As with fashion, I am always hesitant to spend a lot of time and/or money investing in design trends (chevron walls aside). The new, big thing goes away as quickly as it came into style, and you are left holding a bag of a bunch of acid washed jeans that need to be taken to Goodwill.
I’ve been concerned that my budding obsession with Edison-style filament light bulbs would wind up in that Goodwill bag. Then, I started seeing more and more of them being used in fixtures that show bare bulbs, and I realized that it would be an easy update. Both Lowe’s and Home Depot sell the bulbs now (there are actually two sizes at HD) and they are $6-$8 a pop. There are many more styles and bases available from various online retailers as well.
Restoration Hardware’s Edison bulb collection
Of course, this style of bulb looks great in industrial style fixtures, such as these found at Forma Living.
But what about a more traditional lighting fixture? Could it be enlivened with a filament-style blub? If the fixture has a bare bulb, then I think the answer is yes. Imagine this fixture from Ballard Designs with an Edison bulb.
Or how about this wall sconce from allen + roth at Lowe’s? Wouldn’t it be more interesting if vintage-style bulbs were in this vintage-style fixture?
I think upgrading a fixture or two to an Edison-style filament bulb is a great way to add a little trend to your home.
What’s your take on the Edison bulb? Love it or leave it?
A word of caution on these type of bulbs, though. Although the wattage will be the same as a traditional bulb, the lumens (or light output) will be much lower. I recommend them being used as accent lighting. Don’t expect that one 60-watt Edison bulb is going to produce the same amount of light as a traditional 60-watt bulb – it simply won’t. That being said, the Edison bulbs are supposed to last longer than a traditional bulb.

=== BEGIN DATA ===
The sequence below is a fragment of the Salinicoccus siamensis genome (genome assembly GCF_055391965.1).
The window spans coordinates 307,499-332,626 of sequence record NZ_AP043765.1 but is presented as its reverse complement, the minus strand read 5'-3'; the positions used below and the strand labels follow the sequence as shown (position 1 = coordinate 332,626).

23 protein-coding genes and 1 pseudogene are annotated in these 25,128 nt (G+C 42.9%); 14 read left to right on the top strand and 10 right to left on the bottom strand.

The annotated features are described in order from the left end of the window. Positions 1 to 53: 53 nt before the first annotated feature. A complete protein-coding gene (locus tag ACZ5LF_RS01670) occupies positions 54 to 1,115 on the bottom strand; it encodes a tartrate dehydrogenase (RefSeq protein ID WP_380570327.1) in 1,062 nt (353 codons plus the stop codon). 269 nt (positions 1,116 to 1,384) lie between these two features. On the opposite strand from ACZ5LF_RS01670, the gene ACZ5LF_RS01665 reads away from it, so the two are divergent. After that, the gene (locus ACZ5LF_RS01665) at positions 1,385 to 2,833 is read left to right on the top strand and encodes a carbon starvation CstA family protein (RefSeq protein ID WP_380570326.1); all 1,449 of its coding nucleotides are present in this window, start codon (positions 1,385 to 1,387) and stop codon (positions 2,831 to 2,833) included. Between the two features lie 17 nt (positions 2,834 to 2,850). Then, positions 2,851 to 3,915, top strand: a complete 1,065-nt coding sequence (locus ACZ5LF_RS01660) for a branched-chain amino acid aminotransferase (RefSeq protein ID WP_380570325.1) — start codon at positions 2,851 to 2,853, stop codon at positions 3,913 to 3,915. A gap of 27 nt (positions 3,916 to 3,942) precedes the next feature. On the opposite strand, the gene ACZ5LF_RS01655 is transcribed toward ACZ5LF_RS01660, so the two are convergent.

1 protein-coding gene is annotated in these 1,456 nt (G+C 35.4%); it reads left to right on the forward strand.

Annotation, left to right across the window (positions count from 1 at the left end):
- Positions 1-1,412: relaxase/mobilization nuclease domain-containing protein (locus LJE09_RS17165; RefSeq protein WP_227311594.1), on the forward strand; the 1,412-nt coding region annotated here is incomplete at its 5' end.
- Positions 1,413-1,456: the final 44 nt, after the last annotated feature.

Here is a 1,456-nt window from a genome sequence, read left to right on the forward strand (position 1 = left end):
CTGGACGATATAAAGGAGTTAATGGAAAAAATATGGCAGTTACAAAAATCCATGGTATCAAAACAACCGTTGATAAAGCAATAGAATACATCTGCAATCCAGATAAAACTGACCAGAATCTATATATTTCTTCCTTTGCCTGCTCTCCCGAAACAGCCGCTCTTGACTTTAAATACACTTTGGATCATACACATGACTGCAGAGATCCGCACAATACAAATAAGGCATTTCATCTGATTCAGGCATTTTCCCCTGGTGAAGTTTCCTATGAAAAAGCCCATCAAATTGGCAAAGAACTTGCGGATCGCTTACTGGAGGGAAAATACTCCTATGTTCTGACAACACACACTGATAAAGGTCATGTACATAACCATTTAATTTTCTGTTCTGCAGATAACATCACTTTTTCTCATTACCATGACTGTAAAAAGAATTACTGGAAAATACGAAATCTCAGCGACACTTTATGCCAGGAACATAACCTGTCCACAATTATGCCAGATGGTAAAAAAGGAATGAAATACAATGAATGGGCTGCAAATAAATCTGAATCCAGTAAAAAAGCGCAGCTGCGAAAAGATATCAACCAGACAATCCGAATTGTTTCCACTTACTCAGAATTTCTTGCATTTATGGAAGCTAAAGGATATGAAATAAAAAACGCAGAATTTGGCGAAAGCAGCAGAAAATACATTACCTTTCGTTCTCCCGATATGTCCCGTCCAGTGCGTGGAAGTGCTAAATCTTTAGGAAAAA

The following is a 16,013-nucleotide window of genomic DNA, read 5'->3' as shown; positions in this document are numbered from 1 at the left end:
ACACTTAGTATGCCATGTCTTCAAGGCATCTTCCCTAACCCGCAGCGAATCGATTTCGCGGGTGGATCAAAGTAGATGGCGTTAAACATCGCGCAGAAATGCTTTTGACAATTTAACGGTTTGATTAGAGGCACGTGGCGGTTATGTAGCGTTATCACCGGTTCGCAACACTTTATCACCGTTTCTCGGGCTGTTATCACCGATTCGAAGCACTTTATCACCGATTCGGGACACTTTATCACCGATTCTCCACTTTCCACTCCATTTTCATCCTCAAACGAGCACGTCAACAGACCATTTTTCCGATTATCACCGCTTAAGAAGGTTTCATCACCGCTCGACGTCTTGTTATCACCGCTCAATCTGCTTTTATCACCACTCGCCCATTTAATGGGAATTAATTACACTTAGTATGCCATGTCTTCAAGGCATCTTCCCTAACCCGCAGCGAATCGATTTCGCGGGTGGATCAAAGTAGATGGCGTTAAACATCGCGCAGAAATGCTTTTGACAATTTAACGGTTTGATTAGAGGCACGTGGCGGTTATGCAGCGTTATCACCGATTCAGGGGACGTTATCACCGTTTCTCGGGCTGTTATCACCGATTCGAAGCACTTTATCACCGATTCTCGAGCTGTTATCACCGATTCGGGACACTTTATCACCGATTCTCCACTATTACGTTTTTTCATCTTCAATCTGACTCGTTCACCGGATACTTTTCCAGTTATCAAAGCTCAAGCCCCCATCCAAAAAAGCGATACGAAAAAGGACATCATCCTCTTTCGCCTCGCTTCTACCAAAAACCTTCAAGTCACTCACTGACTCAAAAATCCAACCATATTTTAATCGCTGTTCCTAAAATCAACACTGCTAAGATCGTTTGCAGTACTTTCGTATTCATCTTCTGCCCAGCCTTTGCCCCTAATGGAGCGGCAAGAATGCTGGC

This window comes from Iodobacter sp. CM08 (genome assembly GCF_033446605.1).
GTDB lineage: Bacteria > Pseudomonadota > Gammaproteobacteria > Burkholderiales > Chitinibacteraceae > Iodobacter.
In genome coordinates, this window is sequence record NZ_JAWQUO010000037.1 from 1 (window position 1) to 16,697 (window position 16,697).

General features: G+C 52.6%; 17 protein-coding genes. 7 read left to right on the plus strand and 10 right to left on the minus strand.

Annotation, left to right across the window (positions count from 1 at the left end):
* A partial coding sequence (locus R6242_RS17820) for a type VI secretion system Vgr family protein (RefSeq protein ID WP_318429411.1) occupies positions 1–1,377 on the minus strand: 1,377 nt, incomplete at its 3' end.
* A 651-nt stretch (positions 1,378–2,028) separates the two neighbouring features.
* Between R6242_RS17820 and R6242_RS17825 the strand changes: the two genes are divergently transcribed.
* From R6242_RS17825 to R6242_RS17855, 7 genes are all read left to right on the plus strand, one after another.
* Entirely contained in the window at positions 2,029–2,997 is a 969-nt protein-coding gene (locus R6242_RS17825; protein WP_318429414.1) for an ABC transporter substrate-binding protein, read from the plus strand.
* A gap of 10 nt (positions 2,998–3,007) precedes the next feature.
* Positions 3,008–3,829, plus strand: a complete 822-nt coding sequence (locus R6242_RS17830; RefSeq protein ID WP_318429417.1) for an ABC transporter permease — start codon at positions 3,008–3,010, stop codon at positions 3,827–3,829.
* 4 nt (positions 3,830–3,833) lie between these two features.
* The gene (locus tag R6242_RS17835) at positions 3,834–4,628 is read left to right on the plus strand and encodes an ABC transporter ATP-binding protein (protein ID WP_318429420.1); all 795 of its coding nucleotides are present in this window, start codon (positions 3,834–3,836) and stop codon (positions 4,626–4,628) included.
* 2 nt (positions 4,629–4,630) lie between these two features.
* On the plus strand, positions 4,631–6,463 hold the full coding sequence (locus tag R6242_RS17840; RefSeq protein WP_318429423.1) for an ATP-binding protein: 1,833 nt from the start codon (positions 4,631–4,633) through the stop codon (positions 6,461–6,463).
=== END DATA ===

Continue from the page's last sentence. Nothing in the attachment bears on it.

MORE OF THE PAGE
Jen @ a place 2 call home says
I actually just saw these the other day at home depot, and started to think about where I could use them. I love vintage and the bulbs provide a little bit of an edge that I love too. So I say yes. And the bulbs are low energy so they last for a really long time, I was worried about such an expensive bulb needing to be replaced often. I’m planning on using them for an upcoming project, I’ll be sure to send you the link when I’m done : )
lissa - wander says
no kidding, i was just looking at the lights from restoration hardware yesterday. i love!
Laura@Ms Smartie Pants says
I love them! I got a cute new fixture for my kitchen at Christmas and a lovely new light bulb to go with it, can’t wait to see it hanging!
I love them too! I’ve always thought light fixtures needed clear bulbs, but I love the lookk of edison bulbs (where the bulb is exposed, of course) even more. I have plans to “update” a 70’s light in our foyer with a clear globe and edison bulb here soon.
jeni westhoff says
I recently bought a rectangular clear glass /oil rubbed bronze light fixture for over my dining room table. I got it from Ballard Designs and they had the Edison bulbs in the catalog photo. The stores around me JUST started selling the bulbs and I bought three for it. I love the look, but they definitely are not as bright as a regular bulb. That being said, they are perfect in the dining room where you don’t want it too bright.
I got myself one of the Allen + roth pendants for my kitchen area and I love it. You can see it on display here: http://www.thehyperhouse.com/2012/01/kitchen-tour/ It helped take my more modern kitchen back in time a touch so it fit with the rest of the house. I really love the warm light it casts too, it looks so nice compared to the harsh white so many lights have these days.
I love those light bulbs. They would look really cute in a vintage bathroom.
Love these! Thanks!
Hi – how I love these bulbs! Please tell me you know where to find them in Europe, and more specifically in France where I live? This would be so great.
Congratulations on your blog, I will have to come back, as I’m sure I can learn from your knowledge around lighting DIY! Indeed I have saved 3 vintage lights from the small town house we are currently renovating (www.eugeniestreet.wordpress.com, if you click on the “vintage” tag, the first picture is one of these lights), and well I would like to clean them and build a fixture with the 3. My challenge: I have no knowlegde whatsoever of electricity DIY…
I would love them more if they were called Tesla bulbs! He invented them, after all.
These days, there are so many kinds of kitchen lighting fixtures that you can also choose. To be able to choose the best kitchen lighting fixtures, you have to refer to the condition of your kitchen.